” In Junior High I started drawing again once I found out I could copy other people’s art. And I was actually decent at it. And I’m thankful for this because I was by then completely unable to draw anything on my own that I could stand. I especially liked to copy comics. The word ‘art’ started to mean something new, something we had to learn about and feel dumb because of… or smart because of….
I was turning in assignments and getting more assignments: What is impressionism? What is the color wheel? Design a pattern for a cube: make each side different . Make a logo from your initials. Cover a jar with paper mache and paint it like a vase from ancient Greece. Make a self -portrait cut from old magazines. Draw your hand .
At the end of the trimester, that was it. No more art. On to home-ec for girls and shop class for boys. Unless you really wanted to , you never had to take an art class again. Most people didn’t. Most people felt ‘bad at art’ and never drew again except for on the margins of pages or on the covers of telephone books. That thing we call ‘doodling’. Alot of people still do that when they are taking notes or listening to someone or waiting for someone to come back to the phone. Have you ever wondered why this is? What is the reason for it? I believe it’s because it helps us maintain a certain patient state of mind and there is a part of us which has never forgotten this. In the beginning it’s one of the reasons we draw though we may never notice this effect with the thinking part of our minds.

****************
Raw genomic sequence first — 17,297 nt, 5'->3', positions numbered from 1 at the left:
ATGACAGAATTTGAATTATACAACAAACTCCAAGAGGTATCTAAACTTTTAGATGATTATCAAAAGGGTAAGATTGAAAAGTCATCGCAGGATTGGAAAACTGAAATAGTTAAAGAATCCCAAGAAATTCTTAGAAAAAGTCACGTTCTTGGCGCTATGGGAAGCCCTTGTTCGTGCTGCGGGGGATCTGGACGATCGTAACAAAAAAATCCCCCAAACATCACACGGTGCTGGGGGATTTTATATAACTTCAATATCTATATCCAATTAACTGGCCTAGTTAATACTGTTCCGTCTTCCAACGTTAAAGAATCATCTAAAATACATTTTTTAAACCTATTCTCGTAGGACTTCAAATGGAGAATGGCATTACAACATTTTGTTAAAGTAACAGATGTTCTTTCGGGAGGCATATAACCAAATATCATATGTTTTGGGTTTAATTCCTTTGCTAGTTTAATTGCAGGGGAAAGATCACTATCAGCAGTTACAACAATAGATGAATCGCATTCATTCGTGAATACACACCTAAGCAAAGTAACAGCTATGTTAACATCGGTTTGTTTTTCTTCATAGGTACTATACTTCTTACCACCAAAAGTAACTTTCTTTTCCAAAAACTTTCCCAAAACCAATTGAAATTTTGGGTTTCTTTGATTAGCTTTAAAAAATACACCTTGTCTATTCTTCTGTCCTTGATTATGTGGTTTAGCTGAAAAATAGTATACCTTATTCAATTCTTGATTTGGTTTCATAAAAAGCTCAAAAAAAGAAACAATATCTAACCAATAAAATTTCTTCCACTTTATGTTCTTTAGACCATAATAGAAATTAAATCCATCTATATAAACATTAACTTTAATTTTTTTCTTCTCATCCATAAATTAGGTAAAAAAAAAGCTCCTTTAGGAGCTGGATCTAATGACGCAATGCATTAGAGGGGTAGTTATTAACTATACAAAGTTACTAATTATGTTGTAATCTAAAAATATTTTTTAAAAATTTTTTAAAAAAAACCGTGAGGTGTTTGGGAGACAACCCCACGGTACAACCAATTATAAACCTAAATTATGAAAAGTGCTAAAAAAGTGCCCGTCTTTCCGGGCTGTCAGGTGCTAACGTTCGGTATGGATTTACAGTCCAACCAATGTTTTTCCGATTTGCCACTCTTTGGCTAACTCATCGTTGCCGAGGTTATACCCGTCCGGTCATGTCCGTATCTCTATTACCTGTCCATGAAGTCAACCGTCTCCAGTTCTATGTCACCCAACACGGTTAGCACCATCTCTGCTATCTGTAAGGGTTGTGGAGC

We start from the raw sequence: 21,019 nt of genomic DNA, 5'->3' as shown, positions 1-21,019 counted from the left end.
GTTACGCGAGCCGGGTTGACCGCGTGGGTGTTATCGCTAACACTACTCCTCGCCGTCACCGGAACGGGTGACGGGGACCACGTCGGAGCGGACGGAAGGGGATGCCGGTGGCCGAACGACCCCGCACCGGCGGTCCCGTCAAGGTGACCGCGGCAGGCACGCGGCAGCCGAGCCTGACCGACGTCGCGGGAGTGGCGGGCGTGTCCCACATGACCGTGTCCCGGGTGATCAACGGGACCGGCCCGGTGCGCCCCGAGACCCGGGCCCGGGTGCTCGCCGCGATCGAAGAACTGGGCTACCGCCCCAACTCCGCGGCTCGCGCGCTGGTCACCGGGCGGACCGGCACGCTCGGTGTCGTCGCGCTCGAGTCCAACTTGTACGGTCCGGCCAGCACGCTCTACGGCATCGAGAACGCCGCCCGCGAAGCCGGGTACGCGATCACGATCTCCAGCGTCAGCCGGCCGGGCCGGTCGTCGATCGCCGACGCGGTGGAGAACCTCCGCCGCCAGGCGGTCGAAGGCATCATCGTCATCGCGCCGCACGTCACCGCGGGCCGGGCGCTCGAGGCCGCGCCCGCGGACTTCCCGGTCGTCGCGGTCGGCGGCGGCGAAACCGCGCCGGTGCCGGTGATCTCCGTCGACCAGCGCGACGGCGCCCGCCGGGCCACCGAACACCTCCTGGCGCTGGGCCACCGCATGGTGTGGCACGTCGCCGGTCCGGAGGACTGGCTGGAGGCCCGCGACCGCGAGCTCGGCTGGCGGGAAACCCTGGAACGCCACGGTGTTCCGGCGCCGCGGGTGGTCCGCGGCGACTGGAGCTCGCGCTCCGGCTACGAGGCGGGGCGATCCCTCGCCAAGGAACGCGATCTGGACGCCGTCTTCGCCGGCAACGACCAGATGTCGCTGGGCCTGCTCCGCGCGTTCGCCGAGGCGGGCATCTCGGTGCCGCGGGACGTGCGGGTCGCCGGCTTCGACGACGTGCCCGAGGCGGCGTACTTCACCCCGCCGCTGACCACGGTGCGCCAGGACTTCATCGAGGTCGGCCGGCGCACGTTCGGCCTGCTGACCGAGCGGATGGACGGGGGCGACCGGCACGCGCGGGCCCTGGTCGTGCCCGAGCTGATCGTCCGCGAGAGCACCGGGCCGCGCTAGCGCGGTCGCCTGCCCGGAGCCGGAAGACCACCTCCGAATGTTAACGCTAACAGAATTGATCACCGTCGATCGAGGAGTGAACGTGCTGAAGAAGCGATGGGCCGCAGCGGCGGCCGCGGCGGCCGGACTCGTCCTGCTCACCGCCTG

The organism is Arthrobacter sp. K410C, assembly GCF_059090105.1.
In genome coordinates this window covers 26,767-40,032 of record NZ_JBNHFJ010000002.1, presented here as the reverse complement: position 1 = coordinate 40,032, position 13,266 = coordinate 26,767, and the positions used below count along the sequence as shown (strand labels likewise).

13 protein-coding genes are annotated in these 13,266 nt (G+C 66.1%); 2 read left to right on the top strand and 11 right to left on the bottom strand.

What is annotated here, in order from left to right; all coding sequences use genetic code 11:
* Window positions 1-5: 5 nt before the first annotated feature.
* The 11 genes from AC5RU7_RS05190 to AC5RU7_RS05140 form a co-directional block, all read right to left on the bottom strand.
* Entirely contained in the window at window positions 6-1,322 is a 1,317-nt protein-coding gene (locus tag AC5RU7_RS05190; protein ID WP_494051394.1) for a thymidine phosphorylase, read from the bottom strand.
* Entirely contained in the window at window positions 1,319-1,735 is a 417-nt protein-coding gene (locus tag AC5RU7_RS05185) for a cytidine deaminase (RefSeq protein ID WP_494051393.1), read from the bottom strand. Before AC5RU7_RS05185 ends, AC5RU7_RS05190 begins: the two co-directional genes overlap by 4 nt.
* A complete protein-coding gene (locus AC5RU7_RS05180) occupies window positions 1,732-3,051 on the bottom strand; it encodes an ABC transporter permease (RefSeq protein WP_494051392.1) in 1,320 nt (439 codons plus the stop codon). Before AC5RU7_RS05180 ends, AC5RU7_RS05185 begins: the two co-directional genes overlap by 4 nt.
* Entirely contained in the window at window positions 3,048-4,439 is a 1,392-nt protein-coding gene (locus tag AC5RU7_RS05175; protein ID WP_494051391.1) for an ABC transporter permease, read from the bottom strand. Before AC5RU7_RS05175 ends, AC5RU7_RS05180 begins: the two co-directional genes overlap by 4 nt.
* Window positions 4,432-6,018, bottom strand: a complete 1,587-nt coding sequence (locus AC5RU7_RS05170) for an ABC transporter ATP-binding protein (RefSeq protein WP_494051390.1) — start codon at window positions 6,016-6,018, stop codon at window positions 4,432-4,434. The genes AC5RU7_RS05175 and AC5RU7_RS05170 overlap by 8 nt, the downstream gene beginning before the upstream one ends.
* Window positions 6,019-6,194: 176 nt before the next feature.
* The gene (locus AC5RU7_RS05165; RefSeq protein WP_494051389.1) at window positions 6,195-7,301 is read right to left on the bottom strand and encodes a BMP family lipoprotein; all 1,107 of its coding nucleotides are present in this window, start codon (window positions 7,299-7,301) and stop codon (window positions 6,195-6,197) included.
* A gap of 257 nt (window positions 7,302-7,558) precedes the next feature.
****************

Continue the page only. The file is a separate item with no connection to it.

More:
Doodles can be called mindless drawing. It’s one of the last places drawing still exists in a person who gave up on art long ago. A place where one line can still follow another without plan.”
What It Is – The Formless Thing Which Gives Things Form , by Lynda Barry